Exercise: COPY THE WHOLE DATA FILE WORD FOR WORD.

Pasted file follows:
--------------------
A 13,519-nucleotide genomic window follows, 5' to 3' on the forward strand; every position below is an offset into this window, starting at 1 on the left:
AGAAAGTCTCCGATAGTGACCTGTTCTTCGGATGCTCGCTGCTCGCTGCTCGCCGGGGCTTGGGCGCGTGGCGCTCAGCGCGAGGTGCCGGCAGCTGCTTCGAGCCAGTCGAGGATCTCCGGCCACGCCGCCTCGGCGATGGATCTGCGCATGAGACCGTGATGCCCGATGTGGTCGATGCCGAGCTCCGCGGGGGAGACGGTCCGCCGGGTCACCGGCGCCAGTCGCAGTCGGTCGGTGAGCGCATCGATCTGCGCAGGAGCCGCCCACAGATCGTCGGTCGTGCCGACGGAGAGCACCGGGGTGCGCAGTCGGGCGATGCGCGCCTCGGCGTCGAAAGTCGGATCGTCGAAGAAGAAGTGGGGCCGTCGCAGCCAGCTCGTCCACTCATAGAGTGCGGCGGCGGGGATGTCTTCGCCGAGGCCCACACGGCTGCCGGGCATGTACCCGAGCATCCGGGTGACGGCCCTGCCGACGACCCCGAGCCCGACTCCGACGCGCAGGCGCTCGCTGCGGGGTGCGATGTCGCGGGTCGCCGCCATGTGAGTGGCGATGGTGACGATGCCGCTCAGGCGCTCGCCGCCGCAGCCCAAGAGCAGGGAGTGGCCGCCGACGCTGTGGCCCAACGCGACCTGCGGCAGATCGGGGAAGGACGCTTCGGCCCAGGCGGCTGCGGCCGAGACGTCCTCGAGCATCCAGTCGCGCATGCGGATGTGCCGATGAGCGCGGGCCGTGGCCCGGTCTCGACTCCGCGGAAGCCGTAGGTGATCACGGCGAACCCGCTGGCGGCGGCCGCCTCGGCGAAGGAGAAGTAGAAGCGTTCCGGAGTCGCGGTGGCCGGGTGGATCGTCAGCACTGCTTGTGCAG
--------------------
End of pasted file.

A 13,519-nucleotide genomic window follows, 5' to 3' on the forward strand; every position below is an offset into this window, starting at 1 on the left:
AGAAAGTCTCCGATAGTGACCTGTTCTTCGGATGCTCGCTGCTCGCTGCTCGCCGGGGCTTGGGCGCGTGGCGCTCAGCGCGAGGTGCCGGCAGCTGCTTCGAGCCAGTCGAGGATCTCCGGCCACGCCGCCTCGGCGATGGATCTGCGCATGAGACCGTGATGCCCGATGTGGTCGATGCCGAGCTCCGCGGGGGAGACGGTCCGCCGGGTCACCGGCGCCAGTCGCAGTCGGTCGGTGAGCGCATCGATCTGCGCAGGAGCCGCCCACAGATCGTCGGTCGTGCCGACGGAGAGCACCGGGGTGCGCAGTCGGGCGATGCGCGCCTCGGCGTCGAAAGTCGGATCGTCGAAGAAGAAGTGGGGCCGTCGCAGCCAGCTCGTCCACTCATAGAGTGCGGCGGCGGGGATGTCTTCGCCGAGGCCCACACGGCTGCCGGGCATGTACCCGAGCATCCGGGTGACGGCCCTGCCGACGACCCCGAGCCCGACTCCGACGCGCAGGCGCTCGCTGCGGGGTGCGATGTCGCGGGTCGCCGCCATGTGAGTGGCGATGGTGACGATGCCGCTCAGGCGCTCGCCGCCGCAGCCCAAGAGCAGGGAGTGGCCGCCGACGCTGTGGCCCAACGCGACCTGCGGCAGATCGGGGAAGGACGCTTCGGCCCAGGCGGCTGCGGCCGAGACGTCCTCGAGCATCCAGTCGCGCATGCGGATGTGCCGATGAGCGCGGGCCGTGGCCCGGTCTCGACTCCGCGGAAGCCGTAGGTGATCACGGCGAACCCGCTGGCGGCGGCCGCCTCGGCGAAGGAGAAGTAGAAGCGTTCCGGAGTCGCGGTGGCCGGGTGGATCGTCAGCACTGCTTGTGCAG